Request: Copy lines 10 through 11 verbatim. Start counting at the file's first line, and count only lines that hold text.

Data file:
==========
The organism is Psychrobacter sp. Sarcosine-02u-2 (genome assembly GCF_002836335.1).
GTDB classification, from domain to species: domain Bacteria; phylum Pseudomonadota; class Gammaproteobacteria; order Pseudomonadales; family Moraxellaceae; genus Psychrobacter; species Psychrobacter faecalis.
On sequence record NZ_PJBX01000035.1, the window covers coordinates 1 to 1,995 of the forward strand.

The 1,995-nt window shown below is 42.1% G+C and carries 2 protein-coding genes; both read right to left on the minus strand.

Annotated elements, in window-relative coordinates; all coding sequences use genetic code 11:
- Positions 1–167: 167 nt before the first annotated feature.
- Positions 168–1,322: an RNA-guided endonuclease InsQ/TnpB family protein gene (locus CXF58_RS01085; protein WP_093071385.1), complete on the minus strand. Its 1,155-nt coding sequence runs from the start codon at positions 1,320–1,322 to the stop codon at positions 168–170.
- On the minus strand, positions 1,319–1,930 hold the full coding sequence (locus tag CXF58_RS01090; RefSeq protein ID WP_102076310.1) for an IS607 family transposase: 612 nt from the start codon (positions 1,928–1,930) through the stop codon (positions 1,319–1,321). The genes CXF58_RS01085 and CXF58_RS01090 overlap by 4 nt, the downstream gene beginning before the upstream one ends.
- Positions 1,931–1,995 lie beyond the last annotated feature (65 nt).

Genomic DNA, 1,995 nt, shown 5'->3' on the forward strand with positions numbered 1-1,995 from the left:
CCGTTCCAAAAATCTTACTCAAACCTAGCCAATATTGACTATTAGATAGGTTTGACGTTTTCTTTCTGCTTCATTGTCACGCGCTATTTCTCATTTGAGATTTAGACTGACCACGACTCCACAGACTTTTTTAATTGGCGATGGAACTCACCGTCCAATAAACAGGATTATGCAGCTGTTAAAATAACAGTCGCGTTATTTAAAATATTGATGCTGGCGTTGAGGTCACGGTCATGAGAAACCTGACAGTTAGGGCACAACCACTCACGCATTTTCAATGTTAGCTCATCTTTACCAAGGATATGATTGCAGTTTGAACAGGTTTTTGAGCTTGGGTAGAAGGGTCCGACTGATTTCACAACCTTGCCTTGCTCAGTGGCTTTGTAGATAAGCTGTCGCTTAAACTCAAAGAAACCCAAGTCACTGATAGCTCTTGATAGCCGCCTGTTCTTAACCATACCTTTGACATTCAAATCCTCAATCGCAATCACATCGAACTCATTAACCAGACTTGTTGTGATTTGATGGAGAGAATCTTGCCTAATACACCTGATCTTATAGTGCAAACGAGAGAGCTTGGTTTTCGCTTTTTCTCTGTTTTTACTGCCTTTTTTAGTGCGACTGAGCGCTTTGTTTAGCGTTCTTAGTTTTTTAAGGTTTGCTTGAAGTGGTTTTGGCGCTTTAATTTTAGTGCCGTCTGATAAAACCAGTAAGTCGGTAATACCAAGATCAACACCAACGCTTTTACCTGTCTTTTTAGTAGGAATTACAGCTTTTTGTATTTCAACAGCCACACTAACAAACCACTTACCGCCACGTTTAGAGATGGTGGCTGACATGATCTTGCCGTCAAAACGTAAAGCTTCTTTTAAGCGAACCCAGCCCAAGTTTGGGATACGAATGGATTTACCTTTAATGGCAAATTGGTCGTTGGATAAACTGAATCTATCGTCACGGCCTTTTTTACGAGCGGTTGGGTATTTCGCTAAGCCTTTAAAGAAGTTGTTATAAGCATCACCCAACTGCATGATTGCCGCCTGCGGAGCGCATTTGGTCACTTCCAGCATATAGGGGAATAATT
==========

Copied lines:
Genomic DNA, 1,995 nt, shown 5'->3' on the forward strand with positions numbered 1-1,995 from the left:
CCGTTCCAAAAATCTTACTCAAACCTAGCCAATATTGACTATTAGATAGGTTTGACGTTTTCTTTCTGCTTCATTGTCACGCGCTATTTCTCATTTGAGATTTAGACTGACCACGACTCCACAGACTTTTTTAATTGGCGATGGAACTCACCGTCCAATAAACAGGATTATGCAGCTGTTAAAATAACAGTCGCGTTATTTAAAATATTGATGCTGGCGTTGAGGTCACGGTCATGAGAAACCTGACAGTTAGGGCACAACCACTCACGCATTTTCAATGTTAGCTCATCTTTACCAAGGATATGATTGCAGTTTGAACAGGTTTTTGAGCTTGGGTAGAAGGGTCCGACTGATTTCACAACCTTGCCTTGCTCAGTGGCTTTGTAGATAAGCTGTCGCTTAAACTCAAAGAAACCCAAGTCACTGATAGCTCTTGATAGCCGCCTGTTCTTAACCATACCTTTGACATTCAAATCCTCAATCGCAATCACATCGAACTCATTAACCAGACTTGTTGTGATTTGATGGAGAGAATCTTGCCTAATACACCTGATCTTATAGTGCAAACGAGAGAGCTTGGTTTTCGCTTTTTCTCTGTTTTTACTGCCTTTTTTAGTGCGACTGAGCGCTTTGTTTAGCGTTCTTAGTTTTTTAAGGTTTGCTTGAAGTGGTTTTGGCGCTTTAATTTTAGTGCCGTCTGATAAAACCAGTAAGTCGGTAATACCAAGATCAACACCAACGCTTTTACCTGTCTTTTTAGTAGGAATTACAGCTTTTTGTATTTCAACAGCCACACTAACAAACCACTTACCGCCACGTTTAGAGATGGTGGCTGACATGATCTTGCCGTCAAAACGTAAAGCTTCTTTTAAGCGAACCCAGCCCAAGTTTGGGATACGAATGGATTTACCTTTAATGGCAAATTGGTCGTTGGATAAACTGAATCTATCGTCACGGCCTTTTTTACGAGCGGTTGGGTATTTCGCTAAGCCTTTAAAGAAGTTGTTATAAGCATCACCCAACTGCATGATTGCCGCCTGCGGAGCGCATTTGGTCACTTCCAGCATATAGGGGAATAATT